Posted by: Feet Banks
Regardless of how hard you rip (or flail) on the mountain this winter, food is the great equalizer ̶ we all gotta eat. Luckily, with over 100 restaurants and cafes staffed by some of the finest chefs in the country (world?), Whistler has food options for pretty much every culinary preference (we even have two hotdog joints!)
With that much variety it’s easy for really fantastic dishes to slip under the radar so this week The Insider serves up some of Whistler’s lesser-known (but most mouth-watering) meals.
Truffle Macaroni and Cheese with Lobster and Bacon.
$21 at The Firerock Lounge, Westin Whistler Resort. Whistler Village
Who cares that it sounds like a heart attack in a bowl, this ultra-rich delight reads like a list of all the best tasting things in the world. Perfect for lunch, dinner, or the late-night munchies, this cheesy bowl of awesomeness also goes great with music—the Firerock hosts Whistler’s only all-45rpm vinyl night on Thursdays and many of the best DJs in Canada often show up to kick it old school and play real records. Pair the macaroni with a bottle of red and it will feel like a house party.
Sushi Village’s SASS-Roll (left) and Mixed Poke Sashimi
$8.25 at Sushi Village, Mountain Square, Whistler Village.
Whistler’s original Sushi joint generally likes to keep their menu fairly traditional Japanese (no cream cheese rolls thank you very much!) However, when they do think outside the box and invent a new roll, like this “Salmon Avocado Shrimp tempura and Scallop Roll,” people take notice. Made with wild pacific sockeye salmon, The SASS is also rolled in a yellow soy bean sheet rather than the traditional seaweed. Another local favourite is the spicy sesame Ahi Poke or Mixed Poke Sashimi.
B.E.L.T.C.H Breakfast Sandwich
$8.99 at The Southside Diner, Whistler Creekside.
Another clever dish where the ingredients spell out the name, the Bacon Egg Lettuce Tomato Cheese Ham sandwich is a tried, tested and true Whistler tradition that’s been fighting back hangovers for over 20 years. It’s not that often that a sandwich earns a place in local culture but this one has done just that. A must do. (The Turkey BELTCH is a leaner, meaner version that loses the ham but packs just as much punch.)
The legendary B.E.L.T.C.H Breakfast Sandwich (left) and the unquestionably awesome Billy Miner Pie.
Prime Rib Beef Dip Sandwich
$16.95 at Brandy’s/The Keg Steakhouse and Bar, Whistler Village.
Beef dip is another one of those simple classics but the chefs at Brandy’s juice it up with succulent prime rib carved fresh off the roast and served on garlic bread. This meal is essentially why humans evolved to have sharpened canine teeth. Chase your Prime Rib sandwich with a slice of Billy Miner Pie—mocha ice cream on a chocolate crust with hot fudge, caramel and almonds. If I could pitch a tent at Brandy’s and live there I totally would.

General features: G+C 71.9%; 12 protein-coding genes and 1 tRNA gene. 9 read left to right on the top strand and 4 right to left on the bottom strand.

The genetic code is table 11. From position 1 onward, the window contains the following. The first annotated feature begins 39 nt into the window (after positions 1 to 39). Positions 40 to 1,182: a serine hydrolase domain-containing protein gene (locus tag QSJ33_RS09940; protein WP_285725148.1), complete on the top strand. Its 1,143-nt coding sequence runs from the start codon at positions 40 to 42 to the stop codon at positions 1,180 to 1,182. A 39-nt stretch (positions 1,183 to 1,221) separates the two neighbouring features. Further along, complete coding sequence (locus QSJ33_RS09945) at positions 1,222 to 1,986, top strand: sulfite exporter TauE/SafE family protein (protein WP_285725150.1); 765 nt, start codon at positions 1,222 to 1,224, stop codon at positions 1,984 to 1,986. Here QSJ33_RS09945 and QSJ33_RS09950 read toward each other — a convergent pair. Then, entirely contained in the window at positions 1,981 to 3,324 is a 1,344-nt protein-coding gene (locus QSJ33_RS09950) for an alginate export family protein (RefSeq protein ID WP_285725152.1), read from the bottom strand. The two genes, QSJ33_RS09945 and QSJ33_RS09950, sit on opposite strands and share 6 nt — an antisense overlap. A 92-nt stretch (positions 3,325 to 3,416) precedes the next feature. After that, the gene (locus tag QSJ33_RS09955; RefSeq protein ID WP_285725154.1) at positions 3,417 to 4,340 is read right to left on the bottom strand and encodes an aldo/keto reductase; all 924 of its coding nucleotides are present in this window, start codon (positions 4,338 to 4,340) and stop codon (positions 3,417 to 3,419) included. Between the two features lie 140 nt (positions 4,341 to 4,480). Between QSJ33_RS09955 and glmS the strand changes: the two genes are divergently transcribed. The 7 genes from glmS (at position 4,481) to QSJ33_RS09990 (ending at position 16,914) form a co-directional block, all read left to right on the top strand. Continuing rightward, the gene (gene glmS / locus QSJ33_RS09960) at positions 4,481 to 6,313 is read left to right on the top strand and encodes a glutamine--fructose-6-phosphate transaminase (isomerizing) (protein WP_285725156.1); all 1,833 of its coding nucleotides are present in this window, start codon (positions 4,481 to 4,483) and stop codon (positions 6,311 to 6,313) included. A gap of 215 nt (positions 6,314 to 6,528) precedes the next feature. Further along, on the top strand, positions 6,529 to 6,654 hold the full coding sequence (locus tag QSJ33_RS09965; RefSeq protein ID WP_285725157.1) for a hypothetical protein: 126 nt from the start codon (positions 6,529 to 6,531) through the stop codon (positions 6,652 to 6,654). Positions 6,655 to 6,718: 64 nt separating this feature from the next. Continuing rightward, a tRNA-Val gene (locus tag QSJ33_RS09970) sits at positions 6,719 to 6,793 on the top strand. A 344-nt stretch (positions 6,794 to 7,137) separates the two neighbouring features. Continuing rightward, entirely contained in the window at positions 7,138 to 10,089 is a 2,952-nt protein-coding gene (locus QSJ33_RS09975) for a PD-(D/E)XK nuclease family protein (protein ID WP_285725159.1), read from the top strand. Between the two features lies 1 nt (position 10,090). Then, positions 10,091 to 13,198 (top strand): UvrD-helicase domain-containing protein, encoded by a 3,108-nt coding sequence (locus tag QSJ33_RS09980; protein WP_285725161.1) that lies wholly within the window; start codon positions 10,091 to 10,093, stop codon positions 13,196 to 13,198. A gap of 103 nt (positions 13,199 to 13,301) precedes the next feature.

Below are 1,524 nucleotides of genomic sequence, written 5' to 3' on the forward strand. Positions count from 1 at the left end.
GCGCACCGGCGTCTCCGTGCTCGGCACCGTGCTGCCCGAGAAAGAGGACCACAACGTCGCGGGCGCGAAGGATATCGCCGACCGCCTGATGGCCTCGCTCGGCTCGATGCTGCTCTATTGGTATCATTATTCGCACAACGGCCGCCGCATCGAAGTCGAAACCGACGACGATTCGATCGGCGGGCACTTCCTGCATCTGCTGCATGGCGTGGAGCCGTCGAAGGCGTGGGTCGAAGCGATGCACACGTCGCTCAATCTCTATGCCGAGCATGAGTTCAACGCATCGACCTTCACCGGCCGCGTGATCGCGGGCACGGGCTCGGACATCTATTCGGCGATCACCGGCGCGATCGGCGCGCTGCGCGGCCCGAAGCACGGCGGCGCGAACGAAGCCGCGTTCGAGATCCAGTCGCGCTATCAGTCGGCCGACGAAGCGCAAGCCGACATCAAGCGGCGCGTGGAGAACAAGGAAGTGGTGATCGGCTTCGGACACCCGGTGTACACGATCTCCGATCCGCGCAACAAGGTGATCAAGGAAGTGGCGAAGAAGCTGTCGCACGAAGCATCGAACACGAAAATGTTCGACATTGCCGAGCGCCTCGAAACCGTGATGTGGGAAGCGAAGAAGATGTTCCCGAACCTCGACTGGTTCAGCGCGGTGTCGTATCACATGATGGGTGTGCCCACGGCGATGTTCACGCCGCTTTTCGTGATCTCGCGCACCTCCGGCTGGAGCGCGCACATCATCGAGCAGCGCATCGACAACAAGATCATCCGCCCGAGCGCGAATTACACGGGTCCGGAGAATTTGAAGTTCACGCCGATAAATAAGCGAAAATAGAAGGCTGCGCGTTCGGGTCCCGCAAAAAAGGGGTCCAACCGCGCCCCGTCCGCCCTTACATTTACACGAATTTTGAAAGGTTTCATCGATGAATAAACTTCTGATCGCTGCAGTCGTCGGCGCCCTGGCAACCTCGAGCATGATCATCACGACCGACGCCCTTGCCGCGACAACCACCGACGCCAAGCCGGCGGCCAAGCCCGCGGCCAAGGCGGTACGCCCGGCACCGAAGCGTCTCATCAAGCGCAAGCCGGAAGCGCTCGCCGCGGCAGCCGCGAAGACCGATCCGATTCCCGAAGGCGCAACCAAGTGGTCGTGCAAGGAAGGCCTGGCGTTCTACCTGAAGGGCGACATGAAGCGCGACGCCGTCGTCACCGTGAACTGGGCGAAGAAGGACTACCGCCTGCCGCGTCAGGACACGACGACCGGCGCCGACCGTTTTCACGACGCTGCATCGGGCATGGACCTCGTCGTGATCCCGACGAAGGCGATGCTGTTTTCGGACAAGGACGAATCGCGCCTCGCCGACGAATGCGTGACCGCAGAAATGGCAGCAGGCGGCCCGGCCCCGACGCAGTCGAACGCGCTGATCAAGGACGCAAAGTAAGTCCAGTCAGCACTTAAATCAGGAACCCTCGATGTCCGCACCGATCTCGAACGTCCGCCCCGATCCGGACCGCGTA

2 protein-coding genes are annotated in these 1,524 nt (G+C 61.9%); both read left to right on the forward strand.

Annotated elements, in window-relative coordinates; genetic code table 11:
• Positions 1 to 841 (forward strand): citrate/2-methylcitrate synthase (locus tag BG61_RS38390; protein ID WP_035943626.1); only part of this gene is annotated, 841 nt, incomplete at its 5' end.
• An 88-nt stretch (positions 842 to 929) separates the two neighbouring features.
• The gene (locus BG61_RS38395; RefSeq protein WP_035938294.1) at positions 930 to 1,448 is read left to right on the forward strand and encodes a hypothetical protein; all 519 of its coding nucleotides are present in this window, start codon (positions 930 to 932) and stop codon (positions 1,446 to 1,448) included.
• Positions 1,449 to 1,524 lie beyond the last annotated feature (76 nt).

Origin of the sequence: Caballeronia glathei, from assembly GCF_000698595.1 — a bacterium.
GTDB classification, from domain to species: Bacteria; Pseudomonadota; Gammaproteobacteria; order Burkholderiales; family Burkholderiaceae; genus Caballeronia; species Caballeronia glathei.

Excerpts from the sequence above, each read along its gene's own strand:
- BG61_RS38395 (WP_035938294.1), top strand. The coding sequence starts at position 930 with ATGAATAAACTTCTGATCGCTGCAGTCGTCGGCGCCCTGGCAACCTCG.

Two Tier Seafood Tower
$79 at Araxi, Whistler Village.
Pretty much anything on the Araxi menu could make this list as executive chef James Walt is the master of fresh, local cuisine. This one combines 10 fresh oysters, 8 chilled prawns, one pound of mussels, seared albacore tuna, seaweed salad, Tofino smoked salmon and dungeness crab roll, all of it sourced from local BC waters. It’s not meant to be eaten by just one person (but you’re welcome to try) so take a friend and pair it with truffle fries. For dessert get on the handcrafted peanut butter ice cream bars. This is what the good life tastes like.
Caramba’s take on Calamari (left) and Araxi executive chef James Walt’s Two-Tier Seafood Tower
Calamari A La Plancha
$12.95 at Caramba Restaurante, Whistler Gazebo Square.
Apparently there are giant squid living in the oceans depths that are up to 45 feet in length. One of the great things about living in a mountain resort is we pretty much never have to worry about one of those things going berserker and attacking our town. Instead, we can attack a plate of Calamari at Caramaba. The crew over there subvert expectations on this traditional Greek dish by grilling their squid with garlic and lemon rather than deep frying, then serving it with a homemade aioli rather than tzatziki. Release the Kraken!
Pancetta Frittata with Potato Tartlet
$13 at Elements Urban Tapas. Main Street, Whistler.
A frittata is basically a manlier, Italian version of a quiche (Americans might call it a “skillet”) but regardless of the name it’s basically eggs and stuff baked in a cast iron pan. Where Elements excels is with the “stuff”. They offer five frittata options from veggie to seafood but the local’s fave is the crispy pancetta, red pepper, goat cheese version. Sounds good right, wait till I tell you that ‘pancetta’ is a fancy way of saying Italian bacon…and now it sounds even better. All frittatas come with Elements’ signature potato tartlet and a nice shot of fruit smoothie to cleanse the palate. Who knew breakfast could be so worldly and civilized?
This is just a start. Dig in to Whistler and find your own hidden culinary gems. Then email me and maybe your pick will end up on the next installment of “Whistler’s Best (least-known) Meals.”
Until then, eat, drink and don’t forget to chew.